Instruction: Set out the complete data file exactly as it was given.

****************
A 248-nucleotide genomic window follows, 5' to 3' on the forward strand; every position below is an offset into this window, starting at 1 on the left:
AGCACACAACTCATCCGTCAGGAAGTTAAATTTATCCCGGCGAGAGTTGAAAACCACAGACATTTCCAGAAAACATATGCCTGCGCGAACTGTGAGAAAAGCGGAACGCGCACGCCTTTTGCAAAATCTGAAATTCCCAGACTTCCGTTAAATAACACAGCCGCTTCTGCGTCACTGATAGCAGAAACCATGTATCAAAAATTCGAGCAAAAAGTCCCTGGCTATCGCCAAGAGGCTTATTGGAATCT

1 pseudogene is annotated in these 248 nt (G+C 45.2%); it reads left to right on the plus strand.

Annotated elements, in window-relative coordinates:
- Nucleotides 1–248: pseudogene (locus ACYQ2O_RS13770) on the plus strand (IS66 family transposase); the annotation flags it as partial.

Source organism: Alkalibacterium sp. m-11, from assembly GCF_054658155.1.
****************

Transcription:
A 248-nucleotide genomic window follows, 5' to 3' on the forward strand; every position below is an offset into this window, starting at 1 on the left:
AGCACACAACTCATCCGTCAGGAAGTTAAATTTATCCCGGCGAGAGTTGAAAACCACAGACATTTCCAGAAAACATATGCCTGCGCGAACTGTGAGAAAAGCGGAACGCGCACGCCTTTTGCAAAATCTGAAATTCCCAGACTTCCGTTAAATAACACAGCCGCTTCTGCGTCACTGATAGCAGAAACCATGTATCAAAAATTCGAGCAAAAAGTCCCTGGCTATCGCCAAGAGGCTTATTGGAATCT

1 pseudogene is annotated in these 248 nt (G+C 45.2%); it reads left to right on the plus strand.

Annotated elements, in window-relative coordinates:
- Nucleotides 1–248: pseudogene (locus ACYQ2O_RS13770) on the plus strand (IS66 family transposase); the annotation flags it as partial.

Source organism: Alkalibacterium sp. m-11, from assembly GCF_054658155.1.